Chelle Summer

Finding Liverpool

Michelle Rusk

There are always British voices coming out of our television on Saturday and Sunday mornings.

Since Greg and I got together, he introduced me to Premier League coverage on television. But it wasn’t my first introduction to soccer in the United Kingdom; that came from John Peters, the man I called my “UK Dad.”

While I’m not much of a tv watcher, Greg will attest that when I leave to run on weekend mornings, I flip on the tv to whatever soccer game is being played and I go about my morning with it in the background.

However, at the end of last season, I decided I really need to follow a team. While Greg would tell me all about what was going in the standings, quite honestly, I didn’t really know what was going on. I wasn’t following any one team and it was as if I were floating above the fields, er, pitches, just kind of taking a look occasionally. I knew that if I adopted a team, I’d be far more interested.

Without having a clue of which team to pick, I turned to Wendy– my UK Sister and one of John’s daughters– and asked her which team her dad favored. John died just about a month after my mom in 2014 and I thought I could carry a torch of sorts and follow his team. I also knew that would make him happy.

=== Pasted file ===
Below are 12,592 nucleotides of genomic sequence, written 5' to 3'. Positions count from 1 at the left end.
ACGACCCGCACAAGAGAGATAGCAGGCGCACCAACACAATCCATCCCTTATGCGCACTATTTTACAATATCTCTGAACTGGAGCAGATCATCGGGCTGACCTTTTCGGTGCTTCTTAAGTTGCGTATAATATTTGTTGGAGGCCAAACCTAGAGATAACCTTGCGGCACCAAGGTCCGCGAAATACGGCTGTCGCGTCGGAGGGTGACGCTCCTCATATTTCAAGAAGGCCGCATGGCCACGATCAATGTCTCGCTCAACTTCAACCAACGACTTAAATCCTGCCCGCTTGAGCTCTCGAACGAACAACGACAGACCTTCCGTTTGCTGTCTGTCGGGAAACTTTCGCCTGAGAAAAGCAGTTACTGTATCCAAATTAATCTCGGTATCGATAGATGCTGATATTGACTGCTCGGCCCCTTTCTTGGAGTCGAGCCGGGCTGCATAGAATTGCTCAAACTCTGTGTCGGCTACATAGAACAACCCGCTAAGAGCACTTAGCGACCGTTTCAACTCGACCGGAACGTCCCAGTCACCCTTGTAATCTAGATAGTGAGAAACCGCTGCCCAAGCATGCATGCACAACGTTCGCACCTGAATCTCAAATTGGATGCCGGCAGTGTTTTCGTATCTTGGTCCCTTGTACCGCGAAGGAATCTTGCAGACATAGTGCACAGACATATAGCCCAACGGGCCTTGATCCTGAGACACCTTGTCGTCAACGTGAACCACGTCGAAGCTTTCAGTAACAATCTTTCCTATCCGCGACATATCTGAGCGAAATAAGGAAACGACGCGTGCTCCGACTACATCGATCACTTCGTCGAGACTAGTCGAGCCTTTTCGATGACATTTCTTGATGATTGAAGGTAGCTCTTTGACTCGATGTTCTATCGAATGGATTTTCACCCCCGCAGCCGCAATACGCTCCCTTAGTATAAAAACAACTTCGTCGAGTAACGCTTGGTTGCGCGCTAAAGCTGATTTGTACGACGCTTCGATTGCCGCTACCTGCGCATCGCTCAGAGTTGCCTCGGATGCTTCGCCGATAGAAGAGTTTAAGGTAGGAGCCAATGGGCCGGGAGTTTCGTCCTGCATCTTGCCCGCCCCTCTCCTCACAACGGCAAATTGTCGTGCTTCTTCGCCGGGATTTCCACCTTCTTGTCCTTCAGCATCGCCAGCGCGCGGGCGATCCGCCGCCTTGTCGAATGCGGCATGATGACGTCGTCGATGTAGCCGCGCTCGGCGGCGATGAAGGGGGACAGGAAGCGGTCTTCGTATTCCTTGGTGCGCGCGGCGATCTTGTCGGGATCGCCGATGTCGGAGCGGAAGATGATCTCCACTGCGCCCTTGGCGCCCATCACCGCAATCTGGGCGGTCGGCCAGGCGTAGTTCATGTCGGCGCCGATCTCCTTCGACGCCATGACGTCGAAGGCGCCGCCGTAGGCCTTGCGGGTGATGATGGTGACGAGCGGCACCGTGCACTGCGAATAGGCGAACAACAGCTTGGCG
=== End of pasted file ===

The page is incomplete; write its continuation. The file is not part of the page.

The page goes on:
Liverpool, she said.

So Liverpool it was although I wasn’t sure why I didn’t know this before. What I did know was that as child I knew that the Beatles were from Liverpool and it always sounded like a dark, depressing place. I’ve been near Liverpool traveling through Wales but I’ve never been there (next visit, Wendy, I guess I know where we are road tripping to!).

John’s mission each time I went to the UK was to show me Wales because he thought Americans only see London and he wanted me to have a sense of what else his country offered. I have written before about his influence on my life and the photo here– of him and Jean in their car with a surfboard running across the middle so that I could surf on my last visit before he died– also indicates how he showed me another part of Wales, this time through a beach and my love of surfing.

Recently, I found a letter that one of my mom’s best friends wrote me after first book about my sister’s suicide was published. In it, Mrs. Ortyn said that after her mother died she realized how her love for her mother could grow, even after death.

I know well the pain of losing someone, but I have also learned that if we are open to it, our relationship with that person doesn’t end in the loss. It changes, it grows.

And maybe even brings a Premier League Championship with it.